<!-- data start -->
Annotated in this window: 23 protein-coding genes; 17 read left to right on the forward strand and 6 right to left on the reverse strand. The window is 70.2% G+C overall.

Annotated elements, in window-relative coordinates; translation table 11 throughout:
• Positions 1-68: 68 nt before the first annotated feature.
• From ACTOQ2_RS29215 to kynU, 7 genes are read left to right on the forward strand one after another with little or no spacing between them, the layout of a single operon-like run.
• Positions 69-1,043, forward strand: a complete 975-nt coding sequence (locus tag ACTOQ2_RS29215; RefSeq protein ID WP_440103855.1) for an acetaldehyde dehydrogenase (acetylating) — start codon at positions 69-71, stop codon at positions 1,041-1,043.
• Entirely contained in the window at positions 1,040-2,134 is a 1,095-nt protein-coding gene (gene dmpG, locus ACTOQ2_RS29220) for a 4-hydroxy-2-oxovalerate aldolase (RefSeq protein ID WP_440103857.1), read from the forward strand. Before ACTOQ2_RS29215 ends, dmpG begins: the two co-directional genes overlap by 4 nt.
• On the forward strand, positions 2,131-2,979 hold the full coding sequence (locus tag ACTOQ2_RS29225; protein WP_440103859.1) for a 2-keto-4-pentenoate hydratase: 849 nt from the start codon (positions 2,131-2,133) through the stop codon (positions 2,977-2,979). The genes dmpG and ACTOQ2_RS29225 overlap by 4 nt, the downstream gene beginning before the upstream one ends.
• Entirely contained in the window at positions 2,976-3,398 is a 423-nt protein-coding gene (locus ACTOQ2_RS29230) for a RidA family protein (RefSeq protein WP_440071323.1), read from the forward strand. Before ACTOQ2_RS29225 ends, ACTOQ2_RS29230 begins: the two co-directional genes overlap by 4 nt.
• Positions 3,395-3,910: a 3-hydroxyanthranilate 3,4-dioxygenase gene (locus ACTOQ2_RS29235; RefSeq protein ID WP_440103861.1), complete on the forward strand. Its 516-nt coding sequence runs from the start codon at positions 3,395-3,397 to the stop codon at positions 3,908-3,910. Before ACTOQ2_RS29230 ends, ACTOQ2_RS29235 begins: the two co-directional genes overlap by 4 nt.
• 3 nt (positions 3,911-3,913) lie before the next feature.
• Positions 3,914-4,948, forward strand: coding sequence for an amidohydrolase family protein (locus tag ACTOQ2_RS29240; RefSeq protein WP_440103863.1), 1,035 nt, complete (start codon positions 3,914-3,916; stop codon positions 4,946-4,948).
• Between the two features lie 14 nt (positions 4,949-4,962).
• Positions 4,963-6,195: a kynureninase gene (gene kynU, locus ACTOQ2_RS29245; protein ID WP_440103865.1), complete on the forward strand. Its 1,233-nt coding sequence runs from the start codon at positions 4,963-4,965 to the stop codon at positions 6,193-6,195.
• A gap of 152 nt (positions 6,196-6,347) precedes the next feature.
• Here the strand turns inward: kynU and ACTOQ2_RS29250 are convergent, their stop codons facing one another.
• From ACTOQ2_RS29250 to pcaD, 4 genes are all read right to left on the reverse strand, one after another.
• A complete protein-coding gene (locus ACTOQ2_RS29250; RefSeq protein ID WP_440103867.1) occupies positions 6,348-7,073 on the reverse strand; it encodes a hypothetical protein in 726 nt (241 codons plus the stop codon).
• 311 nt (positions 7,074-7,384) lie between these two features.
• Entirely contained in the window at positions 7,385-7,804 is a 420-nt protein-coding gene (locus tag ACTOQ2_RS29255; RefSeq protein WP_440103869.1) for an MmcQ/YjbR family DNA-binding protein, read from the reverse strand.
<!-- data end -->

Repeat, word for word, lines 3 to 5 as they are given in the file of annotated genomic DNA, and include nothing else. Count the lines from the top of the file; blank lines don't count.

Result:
• Positions 1-68: 68 nt before the first annotated feature.
• From ACTOQ2_RS29215 to kynU, 7 genes are read left to right on the forward strand one after another with little or no spacing between them, the layout of a single operon-like run.
• Positions 69-1,043, forward strand: a complete 975-nt coding sequence (locus tag ACTOQ2_RS29215; RefSeq protein ID WP_440103855.1) for an acetaldehyde dehydrogenase (acetylating) — start codon at positions 69-71, stop codon at positions 1,041-1,043.